Contemplating Longevity Part 3: Evolution Based Theories of Aging

What was the first moment you realized you were getting older?

A memory for me was when I went into the training room at college after basketball practice. As a freshman, I wondered what all these guys were doing laying down on training tables, sitting in ice baths, and having things wrapped and taped. Four years later, I found myself appreciating the services of the trainers to soothe aching joints and muscles.

Now, the grind of competitive athletics certainly introduces some wear and tear, but even for non-athletes the progression of age seems inescapable.

There is a Norse myth that tells of Thor wrestling an old woman named Elli. The harder he struggles, the stronger she seems. Eventually, even mighty Thor submits, and finds out that this elderly woman is 'old age' herself.

Aging is not a uniquely human experience, although some organisms age in dramatically different ways. The naked mole rat, tortoises, redwood trees and the 'immortal' hydra come to mind.

Humans have made remarkable gains in life expectancy. More people are living for more years. But the rate of aging, think of the point in life we see wrinkles and gray hairs appear, has not changed very much at all. Why is that?

The scientists that are looking under the hood have a few ideas. From studying other creatures, and looking at various unique versions of homo sapiens, we are starting to build a knowledge base that can give us some insights.

From this knowledge we are starting to show that in some cases we can slow down or delay the aging process. At the very least, we get a better understanding of things that can speed it up (which most of us want to avoid).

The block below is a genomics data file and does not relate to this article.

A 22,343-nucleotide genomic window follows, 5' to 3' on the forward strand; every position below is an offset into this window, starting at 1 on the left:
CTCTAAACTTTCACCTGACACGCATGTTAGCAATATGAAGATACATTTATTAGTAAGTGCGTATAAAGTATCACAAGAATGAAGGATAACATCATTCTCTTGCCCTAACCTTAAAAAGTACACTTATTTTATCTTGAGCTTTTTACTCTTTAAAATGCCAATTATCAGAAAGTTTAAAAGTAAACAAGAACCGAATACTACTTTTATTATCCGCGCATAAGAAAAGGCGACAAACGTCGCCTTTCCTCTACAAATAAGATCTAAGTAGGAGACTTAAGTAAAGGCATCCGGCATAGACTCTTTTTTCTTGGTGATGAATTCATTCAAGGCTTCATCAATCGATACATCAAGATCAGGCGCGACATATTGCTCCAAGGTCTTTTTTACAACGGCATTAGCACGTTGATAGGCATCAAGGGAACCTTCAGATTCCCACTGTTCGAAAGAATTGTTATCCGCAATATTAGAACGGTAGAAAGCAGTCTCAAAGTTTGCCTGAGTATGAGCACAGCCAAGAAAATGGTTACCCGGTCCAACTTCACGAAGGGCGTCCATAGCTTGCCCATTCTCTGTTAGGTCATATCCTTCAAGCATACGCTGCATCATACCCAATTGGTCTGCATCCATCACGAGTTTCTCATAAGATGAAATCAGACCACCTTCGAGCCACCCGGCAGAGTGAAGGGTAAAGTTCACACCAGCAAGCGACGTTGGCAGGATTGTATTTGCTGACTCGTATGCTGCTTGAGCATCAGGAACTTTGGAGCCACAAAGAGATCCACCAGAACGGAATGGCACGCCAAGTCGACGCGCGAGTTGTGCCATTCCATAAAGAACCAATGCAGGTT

It is important to note that there is not one universal theory of aging, rather there is a universe of aging theories.  In some ways we are like the blind priests holding different parts of the elephant.

Let's take a quick tour through the aging universe and see what's out there.

Contemplating Longevity Part 2: To Infinity and Beyond

In Part 1, we considered how gains in childhood mortality affect the calculation of life expectancy, as well as how birth conditions influence your odds of living to an old age.

Now, let's look at some interesting things at the other end of the age spectrum.

First, let's visit the "mortality plateau".  This is not an actual rock formation (at least I couldn't find one, the closest I got was the "Death Canyon Shelf")

What I am referring to is an intriguing phenomena at old ages.

Contemplating Longevity Part 1: The Importance of Starting Strong

Like every fire begins with a spark, every life has a starting point.

For now, let's define our starting point as birth. And let's also consider the first few years.

I want to look at this from two directions.

First, from a measurement perspective. You may hear news headlines about movements in life expectancy.  Fluctuations from one year to the next are usually fairly small.  But if you look back a few decades, the gains have been huge in several countries.

It may seem counter intuitive, but a lot of that lift over the past few decades has not been a function of life extension at older ages.  Instead, longevity will go up, sometimes dramatically, when more little humans survive their first few years.

Second, do your birth circumstances predict your longevity?  To what extent? And if they do, is there anything you can do about it?

Grab your marshmallows and graham crackers and let's cozy up to the fire and contemplate longevity!

Is Death Random or Predictable?

Another way to ask this is: is it more like a casino game or a battery?

Let's visit each position.